After my surprisingly pleasant visit of Turin, I travelled onwards to my next stop on the trip: Milan. To get there I used the Italian high-speed train, The Frecciarossa (Or Red Arrow).
As with all long distance trains in Italy you have to make reservations in advance, unfortunately when travelling on FIP coupons you can only make these locally and at €21 for 50 mins the reservation is still quite steeply priced. Nonetheless it was a very smooth journey across the Po plain on the new Turin to Milan High-speed line running along the motorway for most of the way.
The Frecciarossa coaches all have vis à vis seating, meaning seating bays of 4 seats with a table in between like in most “normal” trains unlike the airline style seating most other high-speed trains prefer to use. I did notice that the train shook and vibrated much more when travelling at speed compared to other high-speed trains I have used and this resulted in a rougher and noisier ride. Surprisingly we arrived in Milan quite a few minutes before schedule in the magnificent central station. It is a huge and imposing building and one of the main landmarks of the city.
After taking the Metro towards the other Milanese main station, Porta Garibaldi, and checking in to my hotel, The Holiday Inn Milan Garibaldi Station, I took a tram towards the city centre. Luckily tramline 2 served the Duomo as a direct line from the front door of my hotel. This line uses some older articulated tram stock, which gave a nice retro feeling.
The Duomo is located on a big square, fittingly named the Duomo Square. Unfortunately I immediately already some guys forcing bracelets onto unsuspecting tourists and then asking money for it, a scam which is also often used in Paris, giving me a less inviting and true tourist trap feeling.
Luckily I managed to circumvent them and went to visit the Duomo. First you have to queue to get entrance tickets in the Duomo museum building, then you have to walk back to the cathedral and queue for a security check to enter the building. While the façade of the Duomo is quite impressive in its white colour, the inside was not as stunning as what one would expect.
While it still is an impressive building with quite some very nice art pieces, I have seen much nicer churches before. Included in the ticket price of the basic ticket are also a visit to the crypt under the cathedral, which is nice to see, and a visit to the Duomo museum. In the museum you get a bit more background about the history of the Duomo and the art installed inside and outside as well as a church you get to visit in the museum complex.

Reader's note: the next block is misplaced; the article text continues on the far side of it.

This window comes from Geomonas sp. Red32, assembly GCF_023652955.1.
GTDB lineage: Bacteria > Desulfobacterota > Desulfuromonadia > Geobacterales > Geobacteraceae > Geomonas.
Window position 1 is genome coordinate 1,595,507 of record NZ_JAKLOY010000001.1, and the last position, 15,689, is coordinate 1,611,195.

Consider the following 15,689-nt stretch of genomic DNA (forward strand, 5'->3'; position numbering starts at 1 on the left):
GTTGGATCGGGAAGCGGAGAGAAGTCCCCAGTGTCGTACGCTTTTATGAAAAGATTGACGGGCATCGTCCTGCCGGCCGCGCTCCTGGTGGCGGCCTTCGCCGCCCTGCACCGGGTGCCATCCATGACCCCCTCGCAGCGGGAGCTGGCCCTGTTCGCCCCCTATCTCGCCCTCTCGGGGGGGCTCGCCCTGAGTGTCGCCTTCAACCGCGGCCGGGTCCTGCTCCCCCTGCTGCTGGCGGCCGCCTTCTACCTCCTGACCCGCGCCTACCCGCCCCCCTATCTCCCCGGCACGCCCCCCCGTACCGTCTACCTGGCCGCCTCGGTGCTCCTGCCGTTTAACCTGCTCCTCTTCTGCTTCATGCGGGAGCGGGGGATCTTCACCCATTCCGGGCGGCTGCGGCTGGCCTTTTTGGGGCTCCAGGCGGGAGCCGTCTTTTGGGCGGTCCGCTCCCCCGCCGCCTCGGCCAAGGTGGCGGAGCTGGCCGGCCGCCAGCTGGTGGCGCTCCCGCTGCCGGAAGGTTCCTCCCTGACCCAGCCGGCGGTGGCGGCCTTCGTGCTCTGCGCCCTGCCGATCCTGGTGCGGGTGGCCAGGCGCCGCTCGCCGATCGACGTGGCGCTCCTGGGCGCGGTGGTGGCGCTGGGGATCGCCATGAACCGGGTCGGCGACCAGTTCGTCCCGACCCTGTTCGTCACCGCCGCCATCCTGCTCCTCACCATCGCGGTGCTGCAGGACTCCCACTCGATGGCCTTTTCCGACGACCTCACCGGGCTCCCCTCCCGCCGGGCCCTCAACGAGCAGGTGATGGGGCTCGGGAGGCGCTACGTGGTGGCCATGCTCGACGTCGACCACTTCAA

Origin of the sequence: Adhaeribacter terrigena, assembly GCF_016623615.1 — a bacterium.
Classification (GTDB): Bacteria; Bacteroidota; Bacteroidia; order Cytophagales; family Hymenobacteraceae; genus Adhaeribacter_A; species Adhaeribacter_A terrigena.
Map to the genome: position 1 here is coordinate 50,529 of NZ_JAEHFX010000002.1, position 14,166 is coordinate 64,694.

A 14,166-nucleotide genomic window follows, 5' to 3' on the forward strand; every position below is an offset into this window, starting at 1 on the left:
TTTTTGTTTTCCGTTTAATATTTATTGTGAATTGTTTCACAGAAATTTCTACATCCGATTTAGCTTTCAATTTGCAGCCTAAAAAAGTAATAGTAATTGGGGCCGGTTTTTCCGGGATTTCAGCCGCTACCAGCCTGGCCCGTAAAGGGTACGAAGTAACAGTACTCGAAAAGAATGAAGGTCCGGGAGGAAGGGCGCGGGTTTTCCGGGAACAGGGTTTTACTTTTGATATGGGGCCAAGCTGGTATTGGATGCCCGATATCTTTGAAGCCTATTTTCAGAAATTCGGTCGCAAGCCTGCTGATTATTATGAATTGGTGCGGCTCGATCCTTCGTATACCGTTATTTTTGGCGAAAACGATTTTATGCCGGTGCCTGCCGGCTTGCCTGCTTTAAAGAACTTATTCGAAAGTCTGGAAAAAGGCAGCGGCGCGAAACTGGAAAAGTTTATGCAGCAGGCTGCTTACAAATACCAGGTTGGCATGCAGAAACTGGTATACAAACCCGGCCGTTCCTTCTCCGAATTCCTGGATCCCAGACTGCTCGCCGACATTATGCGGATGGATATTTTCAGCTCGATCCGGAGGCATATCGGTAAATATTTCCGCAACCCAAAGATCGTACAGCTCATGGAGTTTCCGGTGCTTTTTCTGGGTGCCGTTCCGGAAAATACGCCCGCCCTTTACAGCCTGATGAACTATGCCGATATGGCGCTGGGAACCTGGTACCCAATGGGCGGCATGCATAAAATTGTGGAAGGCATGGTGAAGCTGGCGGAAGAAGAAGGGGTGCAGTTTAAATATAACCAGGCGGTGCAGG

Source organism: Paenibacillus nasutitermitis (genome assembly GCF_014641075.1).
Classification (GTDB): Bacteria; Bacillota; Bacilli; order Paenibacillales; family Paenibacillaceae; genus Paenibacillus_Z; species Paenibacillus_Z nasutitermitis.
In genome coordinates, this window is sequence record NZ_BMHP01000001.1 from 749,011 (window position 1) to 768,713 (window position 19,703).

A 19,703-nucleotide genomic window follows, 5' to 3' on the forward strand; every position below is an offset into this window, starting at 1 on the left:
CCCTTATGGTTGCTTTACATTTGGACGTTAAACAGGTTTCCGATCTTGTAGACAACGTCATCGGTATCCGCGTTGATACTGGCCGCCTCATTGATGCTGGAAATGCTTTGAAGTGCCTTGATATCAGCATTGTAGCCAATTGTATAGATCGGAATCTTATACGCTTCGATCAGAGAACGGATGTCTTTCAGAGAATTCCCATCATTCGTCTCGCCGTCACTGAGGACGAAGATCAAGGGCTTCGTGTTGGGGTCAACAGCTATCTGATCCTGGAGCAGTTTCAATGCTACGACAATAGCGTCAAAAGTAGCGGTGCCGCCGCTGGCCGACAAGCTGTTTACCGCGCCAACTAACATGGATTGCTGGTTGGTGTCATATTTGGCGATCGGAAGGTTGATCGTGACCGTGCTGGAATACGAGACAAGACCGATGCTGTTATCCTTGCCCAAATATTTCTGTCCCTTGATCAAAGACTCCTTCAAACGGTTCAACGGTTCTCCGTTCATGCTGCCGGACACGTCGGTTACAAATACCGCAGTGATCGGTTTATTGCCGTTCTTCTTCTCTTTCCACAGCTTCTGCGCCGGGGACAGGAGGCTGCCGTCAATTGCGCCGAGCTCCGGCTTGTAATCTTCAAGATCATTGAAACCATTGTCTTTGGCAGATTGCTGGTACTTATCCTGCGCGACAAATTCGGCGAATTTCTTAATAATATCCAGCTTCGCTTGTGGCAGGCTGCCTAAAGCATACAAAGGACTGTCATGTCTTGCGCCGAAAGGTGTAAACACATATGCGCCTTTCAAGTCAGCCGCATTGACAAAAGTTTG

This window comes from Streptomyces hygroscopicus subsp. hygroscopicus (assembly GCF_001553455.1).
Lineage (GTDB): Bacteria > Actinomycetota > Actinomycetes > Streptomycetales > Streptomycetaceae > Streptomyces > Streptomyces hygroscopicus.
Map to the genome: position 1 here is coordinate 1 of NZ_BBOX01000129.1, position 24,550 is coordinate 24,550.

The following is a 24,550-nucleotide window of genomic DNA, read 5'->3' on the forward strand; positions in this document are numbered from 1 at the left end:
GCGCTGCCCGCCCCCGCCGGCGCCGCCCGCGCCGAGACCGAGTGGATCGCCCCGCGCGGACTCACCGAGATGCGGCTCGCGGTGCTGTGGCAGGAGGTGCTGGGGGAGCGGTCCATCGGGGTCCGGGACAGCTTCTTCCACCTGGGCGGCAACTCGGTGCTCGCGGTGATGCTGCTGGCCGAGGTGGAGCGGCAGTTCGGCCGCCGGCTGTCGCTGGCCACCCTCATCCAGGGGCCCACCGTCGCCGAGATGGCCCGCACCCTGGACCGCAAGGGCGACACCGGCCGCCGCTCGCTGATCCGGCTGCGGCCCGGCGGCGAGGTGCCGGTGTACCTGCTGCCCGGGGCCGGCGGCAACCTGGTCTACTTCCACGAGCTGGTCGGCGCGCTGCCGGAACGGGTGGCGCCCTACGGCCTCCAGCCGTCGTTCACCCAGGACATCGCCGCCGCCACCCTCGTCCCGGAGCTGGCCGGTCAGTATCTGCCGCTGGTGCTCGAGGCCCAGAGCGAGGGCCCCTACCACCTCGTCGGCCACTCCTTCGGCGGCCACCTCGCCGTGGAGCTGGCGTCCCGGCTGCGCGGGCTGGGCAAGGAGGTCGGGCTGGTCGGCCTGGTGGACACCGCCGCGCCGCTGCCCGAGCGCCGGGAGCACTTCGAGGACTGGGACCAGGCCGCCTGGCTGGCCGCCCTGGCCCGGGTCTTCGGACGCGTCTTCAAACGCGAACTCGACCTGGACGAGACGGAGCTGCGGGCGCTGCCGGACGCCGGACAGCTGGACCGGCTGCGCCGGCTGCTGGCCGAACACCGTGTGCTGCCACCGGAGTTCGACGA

After finishing up on the Duomo I walked through the famous Vittorio Emmanuelle II gallery leading from the Duomo square towards the Square in front of the Scala opera. The Gallery is a nice and imposing building with lots of small decorations all over the place, unfortunately it was very busy and crowded at the time I was there. In the Gallery there is also a museum dedicated to the inventions and art created by Leonardo da Vinci, it’s a really interesting and hands on experience but unfortunately I was not allowed to take any pictures.
I ended up on the square in front of the Scala opera house and subsequently went on to visit the museum of the Opera. It consists of a few rooms beautifully decorated and stuffed with all kinds of costumes and artifacts of the opera’s performed in the Scala. Unfortunately all explanation plaques are in Italian only so as a foreign visitor a lot gets lost in translation. The highlight of the visit is being able to take a quick look inside of the famous theatre and have a glimpse of an opera being practiced.
After about 4 hours I visited my tour of the main highlights of Milan city centre, all conveniently located close to each other. While I am sure there are some more things to see and do, I didn’t really “feel” Milan also partly because I’m not a shopper nor a fashionista. In my experience there are more interesting cities to visit in northern Italy, so unless you are into shopping and designer clothing I would not put visiting Milan as a top priority on your list.
To finish up the day I used a combination of tramlines 1 and 33 to take a bit of a longer “scenic” tour to get back to the hotel. Both lines use 1920’s built Peter Witt tramcars which are the old-timer trams Milan is famous for. They are nice to have experienced for a ride as a tourist and should be a must to do if you decided to go there. But even as this slightly longer tour of the city I did not really see nothing more that spoke to me to visit and explore.
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